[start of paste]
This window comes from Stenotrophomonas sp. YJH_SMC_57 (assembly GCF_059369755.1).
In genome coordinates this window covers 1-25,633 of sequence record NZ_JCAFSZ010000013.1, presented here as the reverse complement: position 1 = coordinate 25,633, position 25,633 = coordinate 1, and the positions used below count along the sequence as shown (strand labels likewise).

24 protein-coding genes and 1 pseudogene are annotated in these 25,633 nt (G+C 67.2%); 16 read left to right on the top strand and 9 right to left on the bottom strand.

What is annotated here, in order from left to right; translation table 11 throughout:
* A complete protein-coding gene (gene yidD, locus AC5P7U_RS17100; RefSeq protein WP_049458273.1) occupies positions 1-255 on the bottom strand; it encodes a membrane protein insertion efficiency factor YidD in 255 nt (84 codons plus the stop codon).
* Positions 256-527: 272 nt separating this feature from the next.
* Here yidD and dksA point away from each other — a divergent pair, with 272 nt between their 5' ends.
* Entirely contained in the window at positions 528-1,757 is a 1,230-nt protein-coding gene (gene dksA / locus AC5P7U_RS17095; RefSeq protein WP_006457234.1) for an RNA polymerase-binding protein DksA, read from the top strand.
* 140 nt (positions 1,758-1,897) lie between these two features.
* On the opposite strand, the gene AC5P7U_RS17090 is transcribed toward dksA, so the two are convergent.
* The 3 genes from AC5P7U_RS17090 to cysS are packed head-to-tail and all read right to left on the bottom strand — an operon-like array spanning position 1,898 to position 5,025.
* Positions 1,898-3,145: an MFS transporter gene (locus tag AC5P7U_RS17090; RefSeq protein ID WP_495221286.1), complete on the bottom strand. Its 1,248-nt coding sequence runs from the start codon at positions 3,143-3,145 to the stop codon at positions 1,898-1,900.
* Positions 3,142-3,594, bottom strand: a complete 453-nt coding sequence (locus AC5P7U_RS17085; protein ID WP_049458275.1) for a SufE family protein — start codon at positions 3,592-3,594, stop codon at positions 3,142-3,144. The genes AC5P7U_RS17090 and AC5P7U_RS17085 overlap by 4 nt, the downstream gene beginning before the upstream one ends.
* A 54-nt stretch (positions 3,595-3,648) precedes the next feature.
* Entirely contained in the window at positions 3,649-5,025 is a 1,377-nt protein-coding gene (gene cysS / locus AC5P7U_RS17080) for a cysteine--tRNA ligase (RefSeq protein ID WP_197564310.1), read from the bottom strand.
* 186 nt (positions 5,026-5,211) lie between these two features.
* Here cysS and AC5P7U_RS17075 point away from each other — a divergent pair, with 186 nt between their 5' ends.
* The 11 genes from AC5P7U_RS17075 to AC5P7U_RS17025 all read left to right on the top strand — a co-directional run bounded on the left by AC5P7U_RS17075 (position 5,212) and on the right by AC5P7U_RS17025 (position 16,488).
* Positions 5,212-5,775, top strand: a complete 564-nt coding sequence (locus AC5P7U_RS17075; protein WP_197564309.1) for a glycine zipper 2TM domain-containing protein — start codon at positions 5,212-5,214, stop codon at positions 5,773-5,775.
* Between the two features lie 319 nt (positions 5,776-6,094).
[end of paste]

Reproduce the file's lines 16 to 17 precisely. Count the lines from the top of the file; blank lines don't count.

* 186 nt (positions 5,026-5,211) lie between these two features.
* Here cysS and AC5P7U_RS17075 point away from each other — a divergent pair, with 186 nt between their 5' ends.